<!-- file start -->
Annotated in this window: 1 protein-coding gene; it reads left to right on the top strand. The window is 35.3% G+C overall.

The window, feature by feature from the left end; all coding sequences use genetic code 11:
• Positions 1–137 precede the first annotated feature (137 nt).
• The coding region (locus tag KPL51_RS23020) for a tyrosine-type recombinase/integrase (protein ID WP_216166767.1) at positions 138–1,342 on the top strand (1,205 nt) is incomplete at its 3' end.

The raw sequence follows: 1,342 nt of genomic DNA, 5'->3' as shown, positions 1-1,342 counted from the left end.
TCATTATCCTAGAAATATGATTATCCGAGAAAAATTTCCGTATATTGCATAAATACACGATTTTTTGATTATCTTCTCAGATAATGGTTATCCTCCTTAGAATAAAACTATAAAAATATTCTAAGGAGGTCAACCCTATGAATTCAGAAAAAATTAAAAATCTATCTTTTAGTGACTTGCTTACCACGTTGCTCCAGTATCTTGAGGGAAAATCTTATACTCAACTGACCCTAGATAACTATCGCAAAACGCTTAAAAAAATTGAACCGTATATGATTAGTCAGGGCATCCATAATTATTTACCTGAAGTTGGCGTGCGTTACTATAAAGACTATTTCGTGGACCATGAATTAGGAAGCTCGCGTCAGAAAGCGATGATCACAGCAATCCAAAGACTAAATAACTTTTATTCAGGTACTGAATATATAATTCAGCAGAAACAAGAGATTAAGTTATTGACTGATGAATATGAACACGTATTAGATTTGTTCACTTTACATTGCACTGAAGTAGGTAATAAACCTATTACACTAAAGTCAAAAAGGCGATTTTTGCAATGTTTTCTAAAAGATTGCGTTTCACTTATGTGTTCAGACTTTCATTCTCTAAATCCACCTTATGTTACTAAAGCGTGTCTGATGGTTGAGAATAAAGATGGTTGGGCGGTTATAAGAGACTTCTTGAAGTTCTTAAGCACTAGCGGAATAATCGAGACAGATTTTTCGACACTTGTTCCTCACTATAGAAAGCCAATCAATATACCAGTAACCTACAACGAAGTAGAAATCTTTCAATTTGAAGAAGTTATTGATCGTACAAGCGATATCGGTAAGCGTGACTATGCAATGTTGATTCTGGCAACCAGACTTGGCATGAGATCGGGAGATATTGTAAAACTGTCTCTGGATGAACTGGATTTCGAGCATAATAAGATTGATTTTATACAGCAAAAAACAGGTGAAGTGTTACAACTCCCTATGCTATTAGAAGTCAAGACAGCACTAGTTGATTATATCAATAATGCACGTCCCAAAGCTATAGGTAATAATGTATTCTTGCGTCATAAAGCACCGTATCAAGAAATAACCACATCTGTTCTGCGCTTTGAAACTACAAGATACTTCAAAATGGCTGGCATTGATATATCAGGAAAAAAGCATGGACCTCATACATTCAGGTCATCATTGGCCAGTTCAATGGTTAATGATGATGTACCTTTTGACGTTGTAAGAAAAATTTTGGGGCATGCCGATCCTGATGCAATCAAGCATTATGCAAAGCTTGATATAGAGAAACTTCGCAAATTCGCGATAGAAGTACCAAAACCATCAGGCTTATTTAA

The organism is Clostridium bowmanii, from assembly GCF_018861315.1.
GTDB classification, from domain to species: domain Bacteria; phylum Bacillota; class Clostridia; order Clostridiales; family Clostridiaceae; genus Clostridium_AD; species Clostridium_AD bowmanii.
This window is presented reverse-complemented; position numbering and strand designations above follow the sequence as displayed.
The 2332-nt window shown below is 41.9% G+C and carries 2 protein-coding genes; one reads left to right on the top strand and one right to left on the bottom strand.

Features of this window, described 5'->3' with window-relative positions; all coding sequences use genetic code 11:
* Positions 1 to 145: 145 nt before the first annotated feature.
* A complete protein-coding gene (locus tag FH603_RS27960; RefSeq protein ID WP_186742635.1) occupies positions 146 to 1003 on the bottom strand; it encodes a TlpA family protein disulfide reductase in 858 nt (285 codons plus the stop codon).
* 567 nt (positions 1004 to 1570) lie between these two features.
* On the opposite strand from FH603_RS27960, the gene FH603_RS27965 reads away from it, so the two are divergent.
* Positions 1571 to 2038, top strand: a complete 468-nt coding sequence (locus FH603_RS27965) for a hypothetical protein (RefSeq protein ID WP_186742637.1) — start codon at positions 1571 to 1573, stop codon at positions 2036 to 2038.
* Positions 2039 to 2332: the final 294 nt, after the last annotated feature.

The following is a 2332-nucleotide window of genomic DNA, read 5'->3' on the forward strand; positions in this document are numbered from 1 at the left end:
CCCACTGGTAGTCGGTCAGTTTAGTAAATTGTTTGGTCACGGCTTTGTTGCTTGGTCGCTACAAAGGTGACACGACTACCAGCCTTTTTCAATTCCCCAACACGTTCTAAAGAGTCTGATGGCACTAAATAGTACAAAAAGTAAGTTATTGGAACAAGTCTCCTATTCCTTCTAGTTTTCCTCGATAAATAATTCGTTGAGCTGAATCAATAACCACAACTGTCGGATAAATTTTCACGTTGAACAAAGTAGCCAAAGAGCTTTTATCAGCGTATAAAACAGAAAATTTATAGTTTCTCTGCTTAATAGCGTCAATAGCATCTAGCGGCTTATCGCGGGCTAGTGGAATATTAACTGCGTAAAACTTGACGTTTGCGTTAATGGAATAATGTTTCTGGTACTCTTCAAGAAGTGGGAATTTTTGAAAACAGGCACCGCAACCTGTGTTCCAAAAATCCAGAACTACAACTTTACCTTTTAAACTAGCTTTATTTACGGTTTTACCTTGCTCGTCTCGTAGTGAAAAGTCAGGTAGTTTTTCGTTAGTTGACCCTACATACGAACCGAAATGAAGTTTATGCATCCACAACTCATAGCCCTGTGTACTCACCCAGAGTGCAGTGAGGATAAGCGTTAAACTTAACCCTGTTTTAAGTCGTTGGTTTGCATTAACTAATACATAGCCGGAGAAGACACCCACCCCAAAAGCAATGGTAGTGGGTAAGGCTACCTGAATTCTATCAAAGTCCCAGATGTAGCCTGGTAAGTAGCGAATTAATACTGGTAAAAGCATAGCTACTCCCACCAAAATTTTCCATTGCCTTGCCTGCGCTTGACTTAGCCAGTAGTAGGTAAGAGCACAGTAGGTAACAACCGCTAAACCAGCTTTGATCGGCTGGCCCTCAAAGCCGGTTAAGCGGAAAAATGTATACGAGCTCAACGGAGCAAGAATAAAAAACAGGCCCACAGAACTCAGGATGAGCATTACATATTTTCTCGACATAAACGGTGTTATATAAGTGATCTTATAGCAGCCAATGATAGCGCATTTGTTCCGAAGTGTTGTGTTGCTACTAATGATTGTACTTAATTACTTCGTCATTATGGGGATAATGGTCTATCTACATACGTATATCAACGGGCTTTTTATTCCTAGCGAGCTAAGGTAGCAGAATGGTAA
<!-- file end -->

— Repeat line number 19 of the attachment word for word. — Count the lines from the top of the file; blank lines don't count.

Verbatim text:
CCCACTGGTAGTCGGTCAGTTTAGTAAATTGTTTGGTCACGGCTTTGTTGCTTGGTCGCTACAAAGGTGACACGACTACCAGCCTTTTTCAATTCCCCAACACGTTCTAAAGAGTCTGATGGCACTAAATAGTACAAAAAGTAAGTTATTGGAACAAGTCTCCTATTCCTTCTAGTTTTCCTCGATAAATAATTCGTTGAGCTGAATCAATAACCACAACTGTCGGATAAATTTTCACGTTGAACAAAGTAGCCAAAGAGCTTTTATCAGCGTATAAAACAGAAAATTTATAGTTTCTCTGCTTAATAGCGTCAATAGCATCTAGCGGCTTATCGCGGGCTAGTGGAATATTAACTGCGTAAAACTTGACGTTTGCGTTAATGGAATAATGTTTCTGGTACTCTTCAAGAAGTGGGAATTTTTGAAAACAGGCACCGCAACCTGTGTTCCAAAAATCCAGAACTACAACTTTACCTTTTAAACTAGCTTTATTTACGGTTTTACCTTGCTCGTCTCGTAGTGAAAAGTCAGGTAGTTTTTCGTTAGTTGACCCTACATACGAACCGAAATGAAGTTTATGCATCCACAACTCATAGCCCTGTGTACTCACCCAGAGTGCAGTGAGGATAAGCGTTAAACTTAACCCTGTTTTAAGTCGTTGGTTTGCATTAACTAATACATAGCCGGAGAAGACACCCACCCCAAAAGCAATGGTAGTGGGTAAGGCTACCTGAATTCTATCAAAGTCCCAGATGTAGCCTGGTAAGTAGCGAATTAATACTGGTAAAAGCATAGCTACTCCCACCAAAATTTTCCATTGCCTTGCCTGCGCTTGACTTAGCCAGTAGTAGGTAAGAGCACAGTAGGTAACAACCGCTAAACCAGCTTTGATCGGCTGGCCCTCAAAGCCGGTTAAGCGGAAAAATGTATACGAGCTCAACGGAGCAAGAATAAAAAACAGGCCCACAGAACTCAGGATGAGCATTACATATTTTCTCGACATAAACGGTGTTATATAAGTGATCTTATAGCAGCCAATGATAGCGCATTTGTTCCGAAGTGTTGTGTTGCTACTAATGATTGTACTTAATTACTTCGTCATTATGGGGATAATGGTCTATCTACATACGTATATCAACGGGCTTTTTATTCCTAGCGAGCTAAGGTAGCAGAATGGTAA